Gearing up for WoW with an NVIDIA video card

Joe Perez
J. Perez|12.06.10

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Gearing up for WoW with an NVIDIA video card
Whenever you are building or upgrading a gaming computer, one of the first things you think about is the graphics card that is going to be the driving force behind your sweet new rig. As games push the boundaries of graphics, the need for better, bigger, and faster graphics cards has increased. This is based on the idea that the better your graphics are, the better your performance as a gamer will be. Being able to see your opponents before they see you can mark victory over defeat.

Competitive World of Warcraft players are always looking for an edge, whether it is being able to get the drop on your opponents in battleground and arenas, or being able to see that boss ability or spell effect clearly in order to topple that encounter. With each expansion of WoW, the graphics of the game have gotten more robust, more complex and more stunning. Cataclysm brings a brand new graphic engine from the developers at Blizzard that has the ability to produce some truly amazing visuals. The brand new water and light effect that's adding so much depth to the world and all the new models and spell effects being added into the game make for quite the visual feast. Those views come at a cost, though, and many players have started replacing older graphics cards for newer updated models.

Is it really worth it to make sure you have a good graphics card? Does it really make that much of a difference? That's what we're going to talk about today. NVIDIA has been gracious enough to supply us with not one but four graphics cards to compare for you here today, and we would like to take a moment to thank them. We will be looking at the NVIDIA Geforce GTS 450, the Geforce GTX 460, the Geforce GTX 470, and the Geforce GTX 580. These cards were produced by Gigabyte, MSI, Palit, and PNY.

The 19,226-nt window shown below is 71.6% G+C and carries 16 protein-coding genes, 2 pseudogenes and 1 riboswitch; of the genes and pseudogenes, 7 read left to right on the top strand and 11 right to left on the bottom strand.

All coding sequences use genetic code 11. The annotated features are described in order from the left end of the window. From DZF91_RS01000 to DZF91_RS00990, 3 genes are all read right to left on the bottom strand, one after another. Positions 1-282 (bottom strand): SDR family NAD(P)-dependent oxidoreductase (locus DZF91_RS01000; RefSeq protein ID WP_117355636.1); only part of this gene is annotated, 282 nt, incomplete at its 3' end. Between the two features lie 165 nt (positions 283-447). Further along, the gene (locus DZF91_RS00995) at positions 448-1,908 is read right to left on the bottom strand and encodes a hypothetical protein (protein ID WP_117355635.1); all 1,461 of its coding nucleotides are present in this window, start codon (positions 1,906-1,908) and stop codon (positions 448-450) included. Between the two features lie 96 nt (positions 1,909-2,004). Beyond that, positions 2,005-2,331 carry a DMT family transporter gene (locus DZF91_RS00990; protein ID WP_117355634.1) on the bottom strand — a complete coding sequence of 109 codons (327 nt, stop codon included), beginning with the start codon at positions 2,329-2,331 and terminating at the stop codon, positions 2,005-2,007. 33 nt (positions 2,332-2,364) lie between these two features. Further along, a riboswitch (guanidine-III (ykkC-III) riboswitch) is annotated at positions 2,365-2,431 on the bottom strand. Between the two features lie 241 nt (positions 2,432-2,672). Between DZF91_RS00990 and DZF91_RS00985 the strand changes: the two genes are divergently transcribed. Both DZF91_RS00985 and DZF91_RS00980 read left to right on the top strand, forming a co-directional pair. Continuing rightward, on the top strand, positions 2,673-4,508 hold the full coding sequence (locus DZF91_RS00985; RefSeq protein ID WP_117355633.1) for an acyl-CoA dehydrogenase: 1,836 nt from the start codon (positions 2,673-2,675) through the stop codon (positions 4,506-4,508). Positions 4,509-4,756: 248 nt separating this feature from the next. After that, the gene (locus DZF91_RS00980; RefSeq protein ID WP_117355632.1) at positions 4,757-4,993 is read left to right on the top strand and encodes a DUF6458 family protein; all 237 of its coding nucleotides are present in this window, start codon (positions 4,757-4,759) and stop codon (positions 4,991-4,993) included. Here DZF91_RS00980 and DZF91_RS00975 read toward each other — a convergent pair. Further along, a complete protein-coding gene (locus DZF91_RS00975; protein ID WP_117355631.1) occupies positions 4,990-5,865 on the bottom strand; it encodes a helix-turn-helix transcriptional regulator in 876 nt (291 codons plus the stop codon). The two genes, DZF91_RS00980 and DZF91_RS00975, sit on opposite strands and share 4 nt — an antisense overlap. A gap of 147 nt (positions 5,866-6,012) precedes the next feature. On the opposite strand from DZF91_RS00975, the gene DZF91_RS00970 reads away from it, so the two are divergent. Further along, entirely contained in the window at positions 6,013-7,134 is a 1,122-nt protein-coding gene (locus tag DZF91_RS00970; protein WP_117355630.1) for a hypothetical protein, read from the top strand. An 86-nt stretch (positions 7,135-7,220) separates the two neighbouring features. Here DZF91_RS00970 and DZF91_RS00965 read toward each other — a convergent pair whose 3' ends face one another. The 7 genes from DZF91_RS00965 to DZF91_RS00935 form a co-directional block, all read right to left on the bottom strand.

What type of performance can we expect?

As you may have noticed, Blizzard has been hard at work making every spellcast from both players and NPCs look better, as well as creating environments that are highly detailed with gorgeous water and lighting effects. Having these effects turned all the way up can help you get perform just a little bit better, as you can see more accurately the areas affected by a boss' ability or what spell your opponent is queuing up. If your graphics card isn't up to the task, however, it can actually have the opposite effect.

These cards were tested in the latest version of World of Warcraft on a computer with the following stats:

Intel Quad Q8300 2.5ghz
Win 7 64 bit OS

This represents a middle ground. Some players have vastly superior rigs pushing all the latest technology, while others have systems with stats well below that. For the sake of variety, each card was tested in a heroic dungeon, a battleground, a 25-man raid and at least one walk-through of a major city at peak hours. All options were tuned to the ultra setting inside of the WoW interface.

GTS 450
1GB GDDR5 Memory
PCI-E 2.0
Direct x 11 capable
Mini HDMI out
Dual DVI out

As soon as the game loaded up, it was easy to see how vibrant all the colors present were. This card made all the hues almost pop out of the screen as I was running around Stormwind City looking at various players. The card handled shading and light very well and really highlighted the details not only of the player models but also of the environments.